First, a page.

El Camino del Diablo (the Road of the
Devil) is a rough, unpaved route crossing the Barry M.
Goldwater Range in southwestern Arizona. First used by Native
Americans for their travels, the route was chosen by the
Spanish soldier Melchior Diaz in 1540. Other historic figure
s followed, including Father Kino, Father Graces, and Juan
Bautista de Anza. Beginning in 1849, the trail was used by
immigrants from Mexico as a route to the California gold
fields. Between 400 and 2,000 people died of thirst along
the trail, making the Camino the deadliest immigrant trail
in North America. Today's visitors travel through natural
landscapes with scenery ranging from the desert mountain
ranges of the Gila and Tinajas Altas Mountains to the low
desert and sand dunes of the Yuma and Lechuguilla Deserts.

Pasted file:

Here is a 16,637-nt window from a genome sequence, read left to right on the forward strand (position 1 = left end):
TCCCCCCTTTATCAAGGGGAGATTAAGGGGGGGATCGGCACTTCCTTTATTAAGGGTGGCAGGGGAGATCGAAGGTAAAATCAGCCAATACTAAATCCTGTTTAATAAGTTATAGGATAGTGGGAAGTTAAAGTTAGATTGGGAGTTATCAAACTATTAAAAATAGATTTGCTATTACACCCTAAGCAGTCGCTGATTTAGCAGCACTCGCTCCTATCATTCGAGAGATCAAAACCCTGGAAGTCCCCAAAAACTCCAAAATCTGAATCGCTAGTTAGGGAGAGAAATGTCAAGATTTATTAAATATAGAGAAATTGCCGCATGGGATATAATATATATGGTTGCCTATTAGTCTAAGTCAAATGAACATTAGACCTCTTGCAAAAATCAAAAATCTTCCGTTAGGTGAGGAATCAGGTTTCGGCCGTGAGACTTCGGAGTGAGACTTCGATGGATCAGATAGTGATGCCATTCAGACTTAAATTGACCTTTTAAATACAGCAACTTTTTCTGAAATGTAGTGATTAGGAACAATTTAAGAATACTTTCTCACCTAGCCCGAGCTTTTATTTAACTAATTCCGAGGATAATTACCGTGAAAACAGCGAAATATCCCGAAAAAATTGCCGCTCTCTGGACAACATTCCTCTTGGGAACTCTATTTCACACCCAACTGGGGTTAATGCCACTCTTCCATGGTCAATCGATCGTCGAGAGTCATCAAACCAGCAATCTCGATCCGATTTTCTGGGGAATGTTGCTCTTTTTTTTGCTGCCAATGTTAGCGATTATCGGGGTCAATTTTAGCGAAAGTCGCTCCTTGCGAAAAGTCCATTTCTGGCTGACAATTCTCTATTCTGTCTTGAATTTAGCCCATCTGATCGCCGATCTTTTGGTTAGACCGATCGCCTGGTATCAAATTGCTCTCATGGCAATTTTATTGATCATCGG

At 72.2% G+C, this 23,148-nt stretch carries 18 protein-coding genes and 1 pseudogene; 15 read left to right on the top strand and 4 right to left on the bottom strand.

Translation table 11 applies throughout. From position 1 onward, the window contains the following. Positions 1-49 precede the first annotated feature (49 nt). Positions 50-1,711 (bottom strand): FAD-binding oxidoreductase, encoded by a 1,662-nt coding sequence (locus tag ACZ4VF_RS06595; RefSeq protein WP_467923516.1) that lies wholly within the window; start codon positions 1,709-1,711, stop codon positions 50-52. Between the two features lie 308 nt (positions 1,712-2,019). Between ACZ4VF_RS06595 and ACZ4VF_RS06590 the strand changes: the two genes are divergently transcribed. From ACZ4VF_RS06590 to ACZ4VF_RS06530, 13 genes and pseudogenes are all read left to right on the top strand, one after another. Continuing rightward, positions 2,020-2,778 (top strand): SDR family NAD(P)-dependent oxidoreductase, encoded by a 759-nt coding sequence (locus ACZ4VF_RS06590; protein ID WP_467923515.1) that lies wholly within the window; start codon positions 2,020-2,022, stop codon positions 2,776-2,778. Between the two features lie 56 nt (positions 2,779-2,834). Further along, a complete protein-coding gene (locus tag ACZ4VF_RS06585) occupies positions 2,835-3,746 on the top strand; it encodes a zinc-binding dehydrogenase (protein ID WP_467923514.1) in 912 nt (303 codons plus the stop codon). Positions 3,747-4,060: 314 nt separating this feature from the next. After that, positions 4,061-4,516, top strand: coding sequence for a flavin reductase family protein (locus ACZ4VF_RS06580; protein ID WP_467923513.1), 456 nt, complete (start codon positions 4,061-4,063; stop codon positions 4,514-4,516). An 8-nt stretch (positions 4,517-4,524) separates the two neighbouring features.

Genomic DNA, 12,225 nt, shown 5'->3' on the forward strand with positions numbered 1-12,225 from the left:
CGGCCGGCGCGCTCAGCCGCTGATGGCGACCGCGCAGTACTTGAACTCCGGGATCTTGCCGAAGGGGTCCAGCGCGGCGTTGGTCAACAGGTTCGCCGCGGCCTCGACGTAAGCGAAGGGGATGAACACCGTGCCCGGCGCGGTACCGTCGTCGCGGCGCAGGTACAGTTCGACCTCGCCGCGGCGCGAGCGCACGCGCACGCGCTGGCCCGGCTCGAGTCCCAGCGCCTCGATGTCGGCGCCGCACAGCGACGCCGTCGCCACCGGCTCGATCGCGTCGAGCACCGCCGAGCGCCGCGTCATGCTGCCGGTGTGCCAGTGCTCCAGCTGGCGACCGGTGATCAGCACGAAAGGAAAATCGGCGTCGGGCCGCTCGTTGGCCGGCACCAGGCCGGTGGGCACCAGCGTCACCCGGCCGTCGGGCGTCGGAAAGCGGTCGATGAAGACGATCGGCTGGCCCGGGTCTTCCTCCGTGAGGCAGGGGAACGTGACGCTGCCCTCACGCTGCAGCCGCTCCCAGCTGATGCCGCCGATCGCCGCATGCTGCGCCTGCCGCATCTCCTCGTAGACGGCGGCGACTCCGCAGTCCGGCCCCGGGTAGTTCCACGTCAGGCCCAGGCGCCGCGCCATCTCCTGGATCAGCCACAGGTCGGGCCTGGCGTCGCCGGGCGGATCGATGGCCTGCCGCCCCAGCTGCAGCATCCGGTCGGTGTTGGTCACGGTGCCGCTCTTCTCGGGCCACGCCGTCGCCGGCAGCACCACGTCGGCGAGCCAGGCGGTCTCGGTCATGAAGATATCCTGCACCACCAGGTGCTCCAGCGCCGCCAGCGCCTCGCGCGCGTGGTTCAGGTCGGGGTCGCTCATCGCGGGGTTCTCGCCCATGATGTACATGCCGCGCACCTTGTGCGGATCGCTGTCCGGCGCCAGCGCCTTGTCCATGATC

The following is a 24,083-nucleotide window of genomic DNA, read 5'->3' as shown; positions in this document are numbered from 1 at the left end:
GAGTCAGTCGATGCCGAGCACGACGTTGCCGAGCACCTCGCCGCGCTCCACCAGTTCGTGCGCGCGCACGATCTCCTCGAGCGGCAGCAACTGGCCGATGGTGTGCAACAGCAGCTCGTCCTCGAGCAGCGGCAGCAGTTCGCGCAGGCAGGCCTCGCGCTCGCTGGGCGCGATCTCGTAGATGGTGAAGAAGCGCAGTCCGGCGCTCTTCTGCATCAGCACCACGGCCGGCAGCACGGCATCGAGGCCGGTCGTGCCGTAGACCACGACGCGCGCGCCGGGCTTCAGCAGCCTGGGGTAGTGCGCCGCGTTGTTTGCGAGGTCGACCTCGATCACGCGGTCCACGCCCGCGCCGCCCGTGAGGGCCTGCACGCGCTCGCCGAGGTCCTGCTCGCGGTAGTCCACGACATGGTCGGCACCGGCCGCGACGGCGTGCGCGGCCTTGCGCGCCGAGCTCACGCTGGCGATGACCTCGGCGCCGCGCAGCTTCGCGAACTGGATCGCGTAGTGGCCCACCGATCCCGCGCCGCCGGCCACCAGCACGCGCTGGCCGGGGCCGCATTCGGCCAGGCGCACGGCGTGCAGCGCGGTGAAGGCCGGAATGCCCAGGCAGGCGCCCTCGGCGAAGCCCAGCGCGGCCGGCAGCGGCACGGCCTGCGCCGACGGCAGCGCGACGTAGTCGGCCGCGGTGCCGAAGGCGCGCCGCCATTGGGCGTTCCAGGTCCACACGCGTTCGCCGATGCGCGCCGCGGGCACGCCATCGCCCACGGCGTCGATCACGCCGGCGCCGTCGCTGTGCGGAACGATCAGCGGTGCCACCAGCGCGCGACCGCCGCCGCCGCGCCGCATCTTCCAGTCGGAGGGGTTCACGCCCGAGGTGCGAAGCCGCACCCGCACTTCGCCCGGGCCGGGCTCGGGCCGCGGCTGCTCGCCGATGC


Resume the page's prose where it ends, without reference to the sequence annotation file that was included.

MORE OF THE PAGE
Permits:To legally enter the Barry M. Goldwater
Range (BMGR) and/or the Cabeza Prieta National Wildlife
Refuge (CPNWR), all adults must possess an appropriately
issued Range Permit. To receive a Range Permit, all adults
(ALL persons over 18 years of age) MUST complete a Hold
Harmless Agreement. The permits are available
from the Marine Corps Air Station, Yuma, Range Management
Department (520-341-3402), Luke Air Force Base (520-683-6272),
BLM Yuma Field Office (520-317-3200) or, BLM Phoenix Field Office
(602-580-5500). El Camino del Diablo continues
through the Cabeza Prieta National Wildlife Refuge. A
permit from the U.S. fish and Wildlife Service (Cabeza
Prieta National Wildlife Refuge, Ajo, Arizona) is required
to travel on the refuge (520-387-5226).
Facilities: There are no services, water, or facilities along this route. Summer temperatures often exceed 120 degrees; during winter, the lows can be below freezing. Bring at least one to two gallons of water per person per day, and pack at least two days extra water and food.
Accessibility: Four - wheel drive is recommended on all routes on the Barry M. Goldwater Range.
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